SCIENTISTS IN CHINA have likened the current toxic air pollution to a nuclear winter.
Beijing – and much of the northern provinces – has been engulfed in thick smog for the past week, with levels so high that the World Health Organisation has described it as a crisis.
The city’s official reading for PM 2.5 (small airborne particles which easily penetrate the lungs and have been linked to hundreds of thousands of premature deaths) stood at 501 micrograms per cubic metre this afternoon.
The WHO’s recommended safe limit is just 25.
The situation improved somewhat today with readings falling to 100 in some places.
The capital is on its sixth day of an ‘orange’ smog alert (the second highest on a scale). According to reports, the air tastes gritty and visibility is down to just a few hundred metres.
As residents rushed to buy face masks, China’s biggest online seller began to run out of stock.
Of the 29 models of face-masks provided by US industrial and equipment supplier 3M’s flagship store on Tmall.com, a business-to-consumer shopping platform, 26 were sold out or unavailable on Wednesday.
Residents have been asked to remain indoors. Many schools, fearing for their pupils’ health, have also kept their doors locked during class and break times. One school shut down completely, despite education authority instructions.
“Due to the city’s air quality forecast… the junior high section will continue to use the online study and question and answer model on February 26,” the Affiliated High School of Peking University said in a statement.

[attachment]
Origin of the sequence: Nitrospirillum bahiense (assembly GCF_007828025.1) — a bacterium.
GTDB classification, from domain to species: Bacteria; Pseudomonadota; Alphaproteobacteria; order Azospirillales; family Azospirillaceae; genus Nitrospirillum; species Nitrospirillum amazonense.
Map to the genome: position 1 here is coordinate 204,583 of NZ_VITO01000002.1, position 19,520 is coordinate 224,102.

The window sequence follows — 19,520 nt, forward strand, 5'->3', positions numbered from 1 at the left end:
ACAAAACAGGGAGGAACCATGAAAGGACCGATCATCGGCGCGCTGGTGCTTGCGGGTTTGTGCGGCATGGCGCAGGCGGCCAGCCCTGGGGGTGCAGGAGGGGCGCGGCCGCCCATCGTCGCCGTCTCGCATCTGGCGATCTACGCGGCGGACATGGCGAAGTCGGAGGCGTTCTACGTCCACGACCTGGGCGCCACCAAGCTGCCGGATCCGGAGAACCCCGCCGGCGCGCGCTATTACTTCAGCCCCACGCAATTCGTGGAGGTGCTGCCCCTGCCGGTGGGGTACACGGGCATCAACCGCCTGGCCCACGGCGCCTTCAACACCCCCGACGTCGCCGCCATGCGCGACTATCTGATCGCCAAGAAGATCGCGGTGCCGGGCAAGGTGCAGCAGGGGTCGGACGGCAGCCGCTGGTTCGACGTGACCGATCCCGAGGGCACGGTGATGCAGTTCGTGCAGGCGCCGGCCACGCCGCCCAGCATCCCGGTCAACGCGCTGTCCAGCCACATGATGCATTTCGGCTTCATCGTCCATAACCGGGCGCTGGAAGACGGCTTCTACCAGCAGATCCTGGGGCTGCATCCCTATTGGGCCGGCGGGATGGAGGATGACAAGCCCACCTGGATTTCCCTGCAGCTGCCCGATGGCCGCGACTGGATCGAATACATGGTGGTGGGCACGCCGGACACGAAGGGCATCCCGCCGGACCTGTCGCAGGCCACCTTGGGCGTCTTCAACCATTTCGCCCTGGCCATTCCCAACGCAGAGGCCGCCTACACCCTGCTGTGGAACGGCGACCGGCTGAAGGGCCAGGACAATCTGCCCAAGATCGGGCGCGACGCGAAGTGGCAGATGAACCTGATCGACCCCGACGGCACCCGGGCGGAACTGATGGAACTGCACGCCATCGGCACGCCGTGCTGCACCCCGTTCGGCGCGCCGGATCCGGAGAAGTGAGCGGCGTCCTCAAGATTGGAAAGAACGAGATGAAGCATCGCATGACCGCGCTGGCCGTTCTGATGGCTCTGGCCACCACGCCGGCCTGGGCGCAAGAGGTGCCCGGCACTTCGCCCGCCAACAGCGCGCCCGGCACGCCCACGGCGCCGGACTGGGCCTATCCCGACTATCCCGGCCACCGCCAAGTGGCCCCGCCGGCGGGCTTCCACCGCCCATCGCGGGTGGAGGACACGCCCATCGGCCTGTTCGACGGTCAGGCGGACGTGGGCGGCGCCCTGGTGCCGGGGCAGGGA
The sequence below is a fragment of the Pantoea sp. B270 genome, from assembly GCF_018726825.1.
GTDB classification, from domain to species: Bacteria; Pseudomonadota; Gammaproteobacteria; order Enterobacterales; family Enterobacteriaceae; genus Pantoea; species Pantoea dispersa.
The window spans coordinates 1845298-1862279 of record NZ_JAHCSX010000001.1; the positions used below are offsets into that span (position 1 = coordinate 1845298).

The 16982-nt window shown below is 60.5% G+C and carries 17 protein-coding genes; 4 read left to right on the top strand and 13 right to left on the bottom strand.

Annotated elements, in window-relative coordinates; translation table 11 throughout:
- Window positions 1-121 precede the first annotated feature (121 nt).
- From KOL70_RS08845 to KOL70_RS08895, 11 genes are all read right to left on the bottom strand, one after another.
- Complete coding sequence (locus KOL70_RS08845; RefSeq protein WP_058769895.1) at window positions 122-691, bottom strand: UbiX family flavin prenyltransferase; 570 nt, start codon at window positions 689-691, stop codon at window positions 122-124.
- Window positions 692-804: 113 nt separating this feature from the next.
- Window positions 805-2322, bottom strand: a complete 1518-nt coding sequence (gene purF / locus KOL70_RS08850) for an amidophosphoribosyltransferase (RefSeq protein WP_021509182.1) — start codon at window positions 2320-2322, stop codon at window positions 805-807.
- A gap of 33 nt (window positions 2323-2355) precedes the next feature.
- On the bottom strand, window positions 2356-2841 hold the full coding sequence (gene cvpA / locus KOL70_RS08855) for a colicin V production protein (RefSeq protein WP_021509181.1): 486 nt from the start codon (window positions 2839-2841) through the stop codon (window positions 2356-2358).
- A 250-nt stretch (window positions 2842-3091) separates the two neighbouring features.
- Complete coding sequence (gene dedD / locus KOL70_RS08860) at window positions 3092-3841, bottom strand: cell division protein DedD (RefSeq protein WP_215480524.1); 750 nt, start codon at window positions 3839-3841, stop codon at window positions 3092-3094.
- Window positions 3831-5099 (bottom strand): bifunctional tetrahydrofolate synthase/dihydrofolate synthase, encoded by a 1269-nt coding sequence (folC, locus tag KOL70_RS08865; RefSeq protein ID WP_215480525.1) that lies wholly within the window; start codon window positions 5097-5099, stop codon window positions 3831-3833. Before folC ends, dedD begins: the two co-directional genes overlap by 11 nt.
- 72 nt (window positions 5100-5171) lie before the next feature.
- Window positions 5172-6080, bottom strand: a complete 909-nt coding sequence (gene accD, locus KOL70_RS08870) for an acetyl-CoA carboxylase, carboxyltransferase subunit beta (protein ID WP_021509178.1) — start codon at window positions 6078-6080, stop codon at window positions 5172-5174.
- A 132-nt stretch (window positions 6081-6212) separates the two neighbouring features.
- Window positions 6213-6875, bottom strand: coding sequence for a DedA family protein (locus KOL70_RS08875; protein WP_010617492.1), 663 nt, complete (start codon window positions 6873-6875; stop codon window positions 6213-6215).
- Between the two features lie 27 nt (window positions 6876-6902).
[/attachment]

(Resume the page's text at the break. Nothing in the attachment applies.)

Following an interview with Bernhard Schwartlander, the WHO representative in China, ABC News in Australia reported that the smog is threatening crops because of the lack of sunlight, which is causing a slowdown in plant photosynthesis.
“Of course, on days where pollution levels reach or even exceed the scale we are very concerned and we have to see this as a crisis,” he said.
“There’s now clear evidence that, in the long term, high levels of air pollution can actually also cause … lung cancer.”
Much of the smog has been caused by emissions from coal-burning power stations.
President Xi Jinping paid a rare visit to one of Beijing’s smog-hit streets Tuesday – without a face-mask – drawing praise from Internet users for his latest apparent attempt to portray himself as close to ordinary citizens.
One widely shared online headline read: “Breathing the same air, sharing the same fate”.
All pics: PA; Additional reporting by AFP